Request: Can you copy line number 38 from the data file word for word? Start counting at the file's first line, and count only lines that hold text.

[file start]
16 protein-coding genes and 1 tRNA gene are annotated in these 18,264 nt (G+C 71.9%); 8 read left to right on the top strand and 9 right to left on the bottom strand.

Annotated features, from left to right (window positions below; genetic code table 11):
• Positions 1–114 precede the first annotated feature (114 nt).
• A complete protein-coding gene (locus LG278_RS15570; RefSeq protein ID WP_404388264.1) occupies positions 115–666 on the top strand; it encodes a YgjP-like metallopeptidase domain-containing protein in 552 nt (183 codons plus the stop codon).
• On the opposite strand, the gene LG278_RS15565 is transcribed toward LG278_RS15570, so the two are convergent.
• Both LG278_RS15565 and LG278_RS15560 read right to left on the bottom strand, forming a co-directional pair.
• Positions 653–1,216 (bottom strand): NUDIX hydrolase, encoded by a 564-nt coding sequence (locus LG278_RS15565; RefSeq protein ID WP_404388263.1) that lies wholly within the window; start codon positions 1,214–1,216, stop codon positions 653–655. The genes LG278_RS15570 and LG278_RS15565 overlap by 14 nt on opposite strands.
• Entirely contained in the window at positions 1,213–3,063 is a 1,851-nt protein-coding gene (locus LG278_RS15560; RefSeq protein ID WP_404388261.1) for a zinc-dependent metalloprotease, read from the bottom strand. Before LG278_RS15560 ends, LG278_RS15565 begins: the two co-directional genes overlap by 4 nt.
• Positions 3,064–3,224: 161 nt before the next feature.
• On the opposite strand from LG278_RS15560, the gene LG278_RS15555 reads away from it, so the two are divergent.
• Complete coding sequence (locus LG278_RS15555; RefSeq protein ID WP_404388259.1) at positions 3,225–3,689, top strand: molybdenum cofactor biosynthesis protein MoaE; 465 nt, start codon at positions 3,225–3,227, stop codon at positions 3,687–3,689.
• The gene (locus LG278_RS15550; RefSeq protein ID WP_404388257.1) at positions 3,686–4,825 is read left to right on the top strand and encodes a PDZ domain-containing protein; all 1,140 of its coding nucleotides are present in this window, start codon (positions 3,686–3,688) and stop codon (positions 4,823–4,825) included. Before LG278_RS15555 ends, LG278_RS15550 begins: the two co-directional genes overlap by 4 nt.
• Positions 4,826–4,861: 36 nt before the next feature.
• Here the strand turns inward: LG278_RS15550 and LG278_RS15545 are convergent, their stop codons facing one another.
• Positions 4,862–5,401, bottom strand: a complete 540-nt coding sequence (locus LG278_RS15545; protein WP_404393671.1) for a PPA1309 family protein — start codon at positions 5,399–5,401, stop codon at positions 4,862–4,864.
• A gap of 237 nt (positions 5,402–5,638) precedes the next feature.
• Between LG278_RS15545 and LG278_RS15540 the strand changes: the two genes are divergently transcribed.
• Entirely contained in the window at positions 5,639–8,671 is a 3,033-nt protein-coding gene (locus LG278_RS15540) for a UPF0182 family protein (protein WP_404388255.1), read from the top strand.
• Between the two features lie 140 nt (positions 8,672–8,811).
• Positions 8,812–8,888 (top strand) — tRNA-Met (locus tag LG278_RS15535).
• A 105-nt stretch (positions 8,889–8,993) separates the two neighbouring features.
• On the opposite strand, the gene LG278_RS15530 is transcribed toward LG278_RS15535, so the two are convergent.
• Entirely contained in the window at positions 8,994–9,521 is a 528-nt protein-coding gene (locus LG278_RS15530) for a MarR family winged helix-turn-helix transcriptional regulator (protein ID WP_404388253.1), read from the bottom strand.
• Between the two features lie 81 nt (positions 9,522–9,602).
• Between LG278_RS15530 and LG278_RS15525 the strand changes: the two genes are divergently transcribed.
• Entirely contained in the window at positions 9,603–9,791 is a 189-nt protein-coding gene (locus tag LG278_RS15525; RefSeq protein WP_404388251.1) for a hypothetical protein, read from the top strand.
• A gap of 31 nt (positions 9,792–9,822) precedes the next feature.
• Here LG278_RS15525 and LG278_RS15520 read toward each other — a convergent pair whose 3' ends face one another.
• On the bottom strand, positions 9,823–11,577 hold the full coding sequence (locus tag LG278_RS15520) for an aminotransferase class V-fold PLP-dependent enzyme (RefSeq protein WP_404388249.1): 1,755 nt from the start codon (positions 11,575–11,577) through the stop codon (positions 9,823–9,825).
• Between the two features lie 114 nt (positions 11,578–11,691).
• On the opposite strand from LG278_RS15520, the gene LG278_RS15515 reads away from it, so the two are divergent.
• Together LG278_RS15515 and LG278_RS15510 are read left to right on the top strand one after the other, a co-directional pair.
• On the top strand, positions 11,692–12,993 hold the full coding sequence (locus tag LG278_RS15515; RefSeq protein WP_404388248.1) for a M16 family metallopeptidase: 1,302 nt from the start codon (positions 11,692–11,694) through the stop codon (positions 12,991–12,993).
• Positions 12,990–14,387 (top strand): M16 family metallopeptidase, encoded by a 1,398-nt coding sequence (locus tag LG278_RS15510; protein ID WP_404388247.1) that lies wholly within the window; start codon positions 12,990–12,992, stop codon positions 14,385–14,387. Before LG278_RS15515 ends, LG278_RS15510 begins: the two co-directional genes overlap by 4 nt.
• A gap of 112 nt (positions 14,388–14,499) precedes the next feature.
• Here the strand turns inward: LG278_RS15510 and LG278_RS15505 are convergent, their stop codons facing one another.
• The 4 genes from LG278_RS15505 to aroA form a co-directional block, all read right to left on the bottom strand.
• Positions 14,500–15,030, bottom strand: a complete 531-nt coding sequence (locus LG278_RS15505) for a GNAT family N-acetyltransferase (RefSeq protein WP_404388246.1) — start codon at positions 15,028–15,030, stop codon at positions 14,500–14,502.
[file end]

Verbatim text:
• Positions 14,500–15,030, bottom strand: a complete 531-nt coding sequence (locus LG278_RS15505) for a GNAT family N-acetyltransferase (RefSeq protein WP_404388246.1) — start codon at positions 15,028–15,030, stop codon at positions 14,500–14,502.